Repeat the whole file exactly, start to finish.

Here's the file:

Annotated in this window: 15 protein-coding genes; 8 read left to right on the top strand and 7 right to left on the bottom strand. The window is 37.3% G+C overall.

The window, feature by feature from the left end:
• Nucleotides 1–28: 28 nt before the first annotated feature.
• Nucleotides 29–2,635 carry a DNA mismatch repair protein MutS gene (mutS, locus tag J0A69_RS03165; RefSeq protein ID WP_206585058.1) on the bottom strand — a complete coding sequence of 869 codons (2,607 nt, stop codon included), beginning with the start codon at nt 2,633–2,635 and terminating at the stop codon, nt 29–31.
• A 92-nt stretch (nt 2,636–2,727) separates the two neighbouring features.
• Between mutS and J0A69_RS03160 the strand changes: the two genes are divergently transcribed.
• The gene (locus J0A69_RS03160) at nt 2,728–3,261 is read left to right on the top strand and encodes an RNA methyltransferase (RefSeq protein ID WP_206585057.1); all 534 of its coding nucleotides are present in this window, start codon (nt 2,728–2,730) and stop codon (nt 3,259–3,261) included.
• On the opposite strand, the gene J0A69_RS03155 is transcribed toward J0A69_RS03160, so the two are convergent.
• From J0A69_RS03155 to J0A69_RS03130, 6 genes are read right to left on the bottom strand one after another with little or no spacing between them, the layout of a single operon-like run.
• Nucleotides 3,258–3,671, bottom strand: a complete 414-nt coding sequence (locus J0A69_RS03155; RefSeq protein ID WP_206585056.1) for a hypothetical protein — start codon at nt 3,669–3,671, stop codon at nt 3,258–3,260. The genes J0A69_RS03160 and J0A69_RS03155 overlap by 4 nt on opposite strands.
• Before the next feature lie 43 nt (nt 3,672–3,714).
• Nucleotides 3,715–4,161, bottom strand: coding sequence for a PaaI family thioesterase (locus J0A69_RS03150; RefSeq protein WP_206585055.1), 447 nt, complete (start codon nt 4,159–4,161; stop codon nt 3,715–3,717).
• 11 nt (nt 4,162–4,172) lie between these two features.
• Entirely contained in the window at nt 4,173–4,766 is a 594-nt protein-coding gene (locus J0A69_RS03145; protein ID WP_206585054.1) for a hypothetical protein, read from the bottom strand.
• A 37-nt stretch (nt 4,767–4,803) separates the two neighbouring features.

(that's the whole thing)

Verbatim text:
Annotated in this window: 15 protein-coding genes; 8 read left to right on the top strand and 7 right to left on the bottom strand. The window is 37.3% G+C overall.

The window, feature by feature from the left end:
• Nucleotides 1–28: 28 nt before the first annotated feature.
• Nucleotides 29–2,635 carry a DNA mismatch repair protein MutS gene (mutS, locus tag J0A69_RS03165; RefSeq protein ID WP_206585058.1) on the bottom strand — a complete coding sequence of 869 codons (2,607 nt, stop codon included), beginning with the start codon at nt 2,633–2,635 and terminating at the stop codon, nt 29–31.
• A 92-nt stretch (nt 2,636–2,727) separates the two neighbouring features.
• Between mutS and J0A69_RS03160 the strand changes: the two genes are divergently transcribed.
• The gene (locus J0A69_RS03160) at nt 2,728–3,261 is read left to right on the top strand and encodes an RNA methyltransferase (RefSeq protein ID WP_206585057.1); all 534 of its coding nucleotides are present in this window, start codon (nt 2,728–2,730) and stop codon (nt 3,259–3,261) included.
• On the opposite strand, the gene J0A69_RS03155 is transcribed toward J0A69_RS03160, so the two are convergent.
• From J0A69_RS03155 to J0A69_RS03130, 6 genes are read right to left on the bottom strand one after another with little or no spacing between them, the layout of a single operon-like run.
• Nucleotides 3,258–3,671, bottom strand: a complete 414-nt coding sequence (locus J0A69_RS03155; RefSeq protein ID WP_206585056.1) for a hypothetical protein — start codon at nt 3,669–3,671, stop codon at nt 3,258–3,260. The genes J0A69_RS03160 and J0A69_RS03155 overlap by 4 nt on opposite strands.
• Before the next feature lie 43 nt (nt 3,672–3,714).
• Nucleotides 3,715–4,161, bottom strand: coding sequence for a PaaI family thioesterase (locus J0A69_RS03150; RefSeq protein WP_206585055.1), 447 nt, complete (start codon nt 4,159–4,161; stop codon nt 3,715–3,717).
• 11 nt (nt 4,162–4,172) lie between these two features.
• Entirely contained in the window at nt 4,173–4,766 is a 594-nt protein-coding gene (locus J0A69_RS03145; protein ID WP_206585054.1) for a hypothetical protein, read from the bottom strand.
• A 37-nt stretch (nt 4,767–4,803) separates the two neighbouring features.